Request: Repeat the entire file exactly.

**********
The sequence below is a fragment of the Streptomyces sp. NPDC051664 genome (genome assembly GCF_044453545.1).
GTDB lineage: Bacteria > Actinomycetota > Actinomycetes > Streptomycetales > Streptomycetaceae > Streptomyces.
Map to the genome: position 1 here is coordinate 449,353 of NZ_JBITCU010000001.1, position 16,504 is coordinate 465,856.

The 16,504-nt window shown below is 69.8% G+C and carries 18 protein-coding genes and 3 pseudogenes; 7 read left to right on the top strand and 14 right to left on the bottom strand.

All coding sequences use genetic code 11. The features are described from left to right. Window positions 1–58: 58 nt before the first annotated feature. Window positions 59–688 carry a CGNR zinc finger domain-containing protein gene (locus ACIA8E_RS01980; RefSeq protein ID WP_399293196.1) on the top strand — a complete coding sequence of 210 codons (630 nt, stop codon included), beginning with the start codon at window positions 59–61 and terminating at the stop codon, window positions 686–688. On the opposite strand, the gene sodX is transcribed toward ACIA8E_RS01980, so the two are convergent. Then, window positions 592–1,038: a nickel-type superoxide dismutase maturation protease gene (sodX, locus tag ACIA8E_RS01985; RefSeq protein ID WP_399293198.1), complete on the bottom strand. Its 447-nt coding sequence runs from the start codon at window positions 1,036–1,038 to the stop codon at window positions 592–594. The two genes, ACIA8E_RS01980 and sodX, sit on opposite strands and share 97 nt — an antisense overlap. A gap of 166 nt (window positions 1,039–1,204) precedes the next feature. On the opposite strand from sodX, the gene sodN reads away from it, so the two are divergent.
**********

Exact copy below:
The sequence below is a fragment of the Streptomyces sp. NPDC051664 genome (genome assembly GCF_044453545.1).
GTDB lineage: Bacteria > Actinomycetota > Actinomycetes > Streptomycetales > Streptomycetaceae > Streptomyces.
Map to the genome: position 1 here is coordinate 449,353 of NZ_JBITCU010000001.1, position 16,504 is coordinate 465,856.

The 16,504-nt window shown below is 69.8% G+C and carries 18 protein-coding genes and 3 pseudogenes; 7 read left to right on the top strand and 14 right to left on the bottom strand.

All coding sequences use genetic code 11. The features are described from left to right. Window positions 1–58: 58 nt before the first annotated feature. Window positions 59–688 carry a CGNR zinc finger domain-containing protein gene (locus ACIA8E_RS01980; RefSeq protein ID WP_399293196.1) on the top strand — a complete coding sequence of 210 codons (630 nt, stop codon included), beginning with the start codon at window positions 59–61 and terminating at the stop codon, window positions 686–688. On the opposite strand, the gene sodX is transcribed toward ACIA8E_RS01980, so the two are convergent. Then, window positions 592–1,038: a nickel-type superoxide dismutase maturation protease gene (sodX, locus tag ACIA8E_RS01985; RefSeq protein ID WP_399293198.1), complete on the bottom strand. Its 447-nt coding sequence runs from the start codon at window positions 1,036–1,038 to the stop codon at window positions 592–594. The two genes, ACIA8E_RS01980 and sodX, sit on opposite strands and share 97 nt — an antisense overlap. A gap of 166 nt (window positions 1,039–1,204) precedes the next feature. On the opposite strand from sodX, the gene sodN reads away from it, so the two are divergent.